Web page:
After hearing three hours of impassioned testimony from more than 60 people, the Edgerton City Council Thursday decided to follow its staff’s advice and send a rezoning request for 636 acres of warehouses back to the city planning commission for clarification.
The council sat for six hours — finally wrapping up around 1 a.m. — after considering the rezoning proposal plus other items related to Logistics Park Kansas City, a burgeoning warehouse district taking root near the BNSF intermodal freight facility.
The hardest fought items were rezoning requests by NorthPoint Development on seven parcels of land south of Interstate 35. The developer hopes to put eleven warehouses totaling as much as 9.8 million square feet on the land, which runs mostly down the east side of Gardner Road from 199th Street to the Miami County line.
But neighbors whose homes dot the rural landscape in that area — in many cases, just across the street from the proposed parcels — have forcefully opposed the idea.
Neighbor opposition at meeting
Neighbors say they were blindsided by the annexation of the land into Edgerton during the Christmas holiday season last year and by the fact that the land was bought under the name of other companies with names that appeared unrelated to warehouses.
Letting NorthPoint operate warehouses so close to homes would make it impossible to sell for a decent price, or to enjoy the country life amidst the lights and trucks, they say.
Dustin Calvin summed it up Thursday night for opposed residents: “I see NorthPoint as a parasite and Edgerton as the host.”
Laura Winslow said the home where she raised eight kids sits only 30 feet from NorthPoint property.
“I don’t want to look out my back deck while I’m having my coffee and see a warehouse,” she said. “I won’t see the sun anymore.”
Neighbors against the rezoning formed a Facebook group, the Warehouse Warriors – Citizens Against NorthPoint. They arrived a half hour before the meeting in a car caravan, some carrying signs or wearing red T-shirts asking the council to say no to the proposal.
Some 80-100 people listened, either inside the socially-distanced hearing room or across the street at the library.
Of the over 60 people who spoke, most were against the rezoning, although several stressed they would not be if the project was farther north.
Ben Johnson of Gardner said he and his wife bought their dream home just last year after being reassured by the county and city planning guidelines for the area. The buyers of nearby property appeared to be a cattle company, which also reassured him, he said.
“My whole life’s dream was to work a job and have a farm, “Johnson said. But after only having the property a month, he said the rezoning notice signs went up.
After finding out about the warehouse plan, Johnson said, “I spent about a week trying to get my wife out of depression because she thought she trapped us into this property.”
He said the planners should not allow the warehouse area to be interspersed with homes.
Environmental concerns raised
While many of the neighbors were concerned about what the warehouse noise and traffic would do to their quality of life, others also mentioned environmental concerns. The industrial area should stay north of I-35, keeping further away from Hillsdale Lake and its watershed, they said.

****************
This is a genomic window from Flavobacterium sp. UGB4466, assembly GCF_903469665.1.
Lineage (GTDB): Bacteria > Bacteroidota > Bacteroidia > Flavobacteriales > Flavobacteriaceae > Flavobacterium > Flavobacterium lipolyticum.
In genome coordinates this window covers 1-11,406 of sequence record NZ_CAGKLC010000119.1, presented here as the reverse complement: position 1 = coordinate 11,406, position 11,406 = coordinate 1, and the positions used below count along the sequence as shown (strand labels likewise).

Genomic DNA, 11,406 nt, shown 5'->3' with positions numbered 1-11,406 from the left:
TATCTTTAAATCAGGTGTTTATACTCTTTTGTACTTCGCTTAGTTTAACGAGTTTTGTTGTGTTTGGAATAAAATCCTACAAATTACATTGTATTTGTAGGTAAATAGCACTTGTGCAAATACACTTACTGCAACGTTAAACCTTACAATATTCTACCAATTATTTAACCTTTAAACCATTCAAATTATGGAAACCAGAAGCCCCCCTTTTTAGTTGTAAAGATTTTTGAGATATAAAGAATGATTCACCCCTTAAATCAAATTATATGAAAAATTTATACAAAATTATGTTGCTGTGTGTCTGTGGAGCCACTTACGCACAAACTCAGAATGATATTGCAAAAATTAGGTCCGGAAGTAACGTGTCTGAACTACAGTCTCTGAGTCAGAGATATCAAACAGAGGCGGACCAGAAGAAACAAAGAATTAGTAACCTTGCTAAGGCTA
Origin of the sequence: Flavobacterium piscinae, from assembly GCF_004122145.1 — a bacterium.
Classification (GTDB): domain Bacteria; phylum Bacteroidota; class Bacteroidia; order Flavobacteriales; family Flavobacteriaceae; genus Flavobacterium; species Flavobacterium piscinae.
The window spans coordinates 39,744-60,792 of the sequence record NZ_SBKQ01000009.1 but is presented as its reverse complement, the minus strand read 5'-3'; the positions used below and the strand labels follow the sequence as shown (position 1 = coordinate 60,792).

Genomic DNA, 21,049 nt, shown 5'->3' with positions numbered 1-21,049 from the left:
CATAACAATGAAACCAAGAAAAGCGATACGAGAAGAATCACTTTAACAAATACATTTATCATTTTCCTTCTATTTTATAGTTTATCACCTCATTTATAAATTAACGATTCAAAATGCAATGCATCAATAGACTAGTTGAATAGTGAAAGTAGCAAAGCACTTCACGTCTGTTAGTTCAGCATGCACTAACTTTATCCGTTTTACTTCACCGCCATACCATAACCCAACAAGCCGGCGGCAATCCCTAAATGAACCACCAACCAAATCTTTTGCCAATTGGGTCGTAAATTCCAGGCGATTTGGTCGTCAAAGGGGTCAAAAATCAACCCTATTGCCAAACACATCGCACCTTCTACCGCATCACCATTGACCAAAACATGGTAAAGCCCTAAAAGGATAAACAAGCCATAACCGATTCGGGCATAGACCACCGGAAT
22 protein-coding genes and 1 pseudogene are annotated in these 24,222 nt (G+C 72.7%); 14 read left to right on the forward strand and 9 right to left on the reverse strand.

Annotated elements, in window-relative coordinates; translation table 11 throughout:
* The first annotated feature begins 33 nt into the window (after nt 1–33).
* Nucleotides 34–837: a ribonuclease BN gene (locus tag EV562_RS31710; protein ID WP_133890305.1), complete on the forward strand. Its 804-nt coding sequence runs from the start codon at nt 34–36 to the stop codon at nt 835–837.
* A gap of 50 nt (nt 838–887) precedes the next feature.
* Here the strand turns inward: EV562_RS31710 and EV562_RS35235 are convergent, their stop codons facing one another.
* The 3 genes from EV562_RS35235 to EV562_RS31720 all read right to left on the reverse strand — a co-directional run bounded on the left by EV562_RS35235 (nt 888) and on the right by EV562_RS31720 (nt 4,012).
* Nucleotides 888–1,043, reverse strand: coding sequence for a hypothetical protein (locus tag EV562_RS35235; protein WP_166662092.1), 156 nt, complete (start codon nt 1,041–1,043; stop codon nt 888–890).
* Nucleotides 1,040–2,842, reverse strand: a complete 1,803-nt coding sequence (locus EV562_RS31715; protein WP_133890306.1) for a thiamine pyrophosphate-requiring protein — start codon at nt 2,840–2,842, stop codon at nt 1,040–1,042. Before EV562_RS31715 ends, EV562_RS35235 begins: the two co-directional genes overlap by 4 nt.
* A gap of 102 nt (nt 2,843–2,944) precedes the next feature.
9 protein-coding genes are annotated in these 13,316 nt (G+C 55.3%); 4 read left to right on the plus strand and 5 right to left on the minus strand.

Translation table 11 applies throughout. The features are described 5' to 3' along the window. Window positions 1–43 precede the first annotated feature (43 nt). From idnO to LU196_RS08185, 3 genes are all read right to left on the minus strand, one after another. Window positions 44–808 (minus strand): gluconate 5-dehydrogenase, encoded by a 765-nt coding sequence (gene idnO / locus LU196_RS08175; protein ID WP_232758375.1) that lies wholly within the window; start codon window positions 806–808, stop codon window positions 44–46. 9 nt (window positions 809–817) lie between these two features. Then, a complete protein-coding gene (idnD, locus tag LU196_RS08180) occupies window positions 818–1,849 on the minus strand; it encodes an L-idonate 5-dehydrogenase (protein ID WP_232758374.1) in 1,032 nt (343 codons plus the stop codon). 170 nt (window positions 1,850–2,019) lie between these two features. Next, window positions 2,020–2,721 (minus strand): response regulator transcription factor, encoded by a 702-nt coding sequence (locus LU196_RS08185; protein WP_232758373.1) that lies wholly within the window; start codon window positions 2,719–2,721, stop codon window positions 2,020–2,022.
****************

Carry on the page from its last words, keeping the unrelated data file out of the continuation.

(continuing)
Chris Cardwell, an urban conservationist with the Miami County Conservation District, said the investments in soil and water health in the Hillsdale watershed are being “dangerously compromised,” by the conversion of agricultural land to warehouses.
Cardwell asked the council to “pull back” and recommit to planning that would protect the watershed area. He called the current proposed rezoning and development “grossly negligent and has the potential to further cause irreparable harm to the watershed and to Hillsdale Lake.”
The lake is the sole source of drinking water for more than 56,000 people in the area.
Leah Russell, a horticulturalist, said the acres of nature lost to warehouses will never come back.
“No amount of stormwater management will bring back the trees and natural terrain that will continue to be flattened,” she said.
Support for project
Not everyone was against the development, though.
Several people who spoke at the beginning of Thursday’s meeting — some of whom were employees of the logistics park — touted the increase in jobs and other economic ripple effect on local businesses brought about by already-existing warehouses in the area.
Anna Barnet of Gardner said, “I think it’s a positive thing. It’s brought a lot of jobs. I’m all about it.”
Josh Drake said the small town in Missouri where he grew up lost jobs. The warehouses provide jobs that keep kids from moving away or having to drive a long way to work, he said.
Fred Bailey, who owns three farms near the rezoning parcels, said not all rural people are against the warehouses, either.
He called them the “highest and best use of the property.”
NorthPoint spokesperson Patrick Robinson said the company plans to remain a good partner with the city. The company is building “durable assets” for the long-term benefit of all concerned.
Councilmembers asked a few questions but ultimately voted unanimously to send the item back to the planning commission, which had previously recommended the warehouse proposal be denied. The council asked for more clarity on commission members’ reasoning for that recommendation.
The council went on to approve rezoning applications for five other parcels totaling about 133 acres and to pass a resolution to issue industrial revenue bonds for property tax abatement to help finance a 600,000-square-foot facility in the logistics park.
The applicant, Wellsville Farms LLC, would pay $96,000 a year in lieu of taxes, or about 16 cents per square foot. Wellsville Farms was one of the companies that bought property for NorthPoint.